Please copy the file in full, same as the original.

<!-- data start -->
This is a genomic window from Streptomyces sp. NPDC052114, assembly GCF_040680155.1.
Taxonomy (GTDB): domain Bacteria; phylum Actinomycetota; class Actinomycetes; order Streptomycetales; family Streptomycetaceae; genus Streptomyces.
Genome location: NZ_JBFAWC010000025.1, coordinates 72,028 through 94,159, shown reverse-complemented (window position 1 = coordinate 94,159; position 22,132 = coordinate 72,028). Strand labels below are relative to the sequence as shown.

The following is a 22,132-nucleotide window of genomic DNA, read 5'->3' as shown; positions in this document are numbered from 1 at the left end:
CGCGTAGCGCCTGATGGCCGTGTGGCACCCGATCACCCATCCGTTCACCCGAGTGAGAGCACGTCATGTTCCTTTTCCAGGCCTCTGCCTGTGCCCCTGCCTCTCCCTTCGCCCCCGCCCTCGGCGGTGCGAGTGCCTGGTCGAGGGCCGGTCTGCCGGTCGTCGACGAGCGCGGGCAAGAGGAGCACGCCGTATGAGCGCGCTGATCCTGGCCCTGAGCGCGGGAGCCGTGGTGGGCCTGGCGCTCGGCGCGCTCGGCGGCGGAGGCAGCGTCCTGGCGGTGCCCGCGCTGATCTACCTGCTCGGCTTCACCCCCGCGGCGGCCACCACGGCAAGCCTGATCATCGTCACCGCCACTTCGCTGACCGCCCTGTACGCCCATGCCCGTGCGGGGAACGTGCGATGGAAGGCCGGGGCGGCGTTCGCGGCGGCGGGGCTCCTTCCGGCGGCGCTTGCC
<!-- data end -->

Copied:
This is a genomic window from Streptomyces sp. NPDC052114, assembly GCF_040680155.1.
Taxonomy (GTDB): domain Bacteria; phylum Actinomycetota; class Actinomycetes; order Streptomycetales; family Streptomycetaceae; genus Streptomyces.
Genome location: NZ_JBFAWC010000025.1, coordinates 72,028 through 94,159, shown reverse-complemented (window position 1 = coordinate 94,159; position 22,132 = coordinate 72,028). Strand labels below are relative to the sequence as shown.

The following is a 22,132-nucleotide window of genomic DNA, read 5'->3' as shown; positions in this document are numbered from 1 at the left end:
CGCGTAGCGCCTGATGGCCGTGTGGCACCCGATCACCCATCCGTTCACCCGAGTGAGAGCACGTCATGTTCCTTTTCCAGGCCTCTGCCTGTGCCCCTGCCTCTCCCTTCGCCCCCGCCCTCGGCGGTGCGAGTGCCTGGTCGAGGGCCGGTCTGCCGGTCGTCGACGAGCGCGGGCAAGAGGAGCACGCCGTATGAGCGCGCTGATCCTGGCCCTGAGCGCGGGAGCCGTGGTGGGCCTGGCGCTCGGCGCGCTCGGCGGCGGAGGCAGCGTCCTGGCGGTGCCCGCGCTGATCTACCTGCTCGGCTTCACCCCCGCGGCGGCCACCACGGCAAGCCTGATCATCGTCACCGCCACTTCGCTGACCGCCCTGTACGCCCATGCCCGTGCGGGGAACGTGCGATGGAAGGCCGGGGCGGCGTTCGCGGCGGCGGGGCTCCTTCCGGCGGCGCTTGCC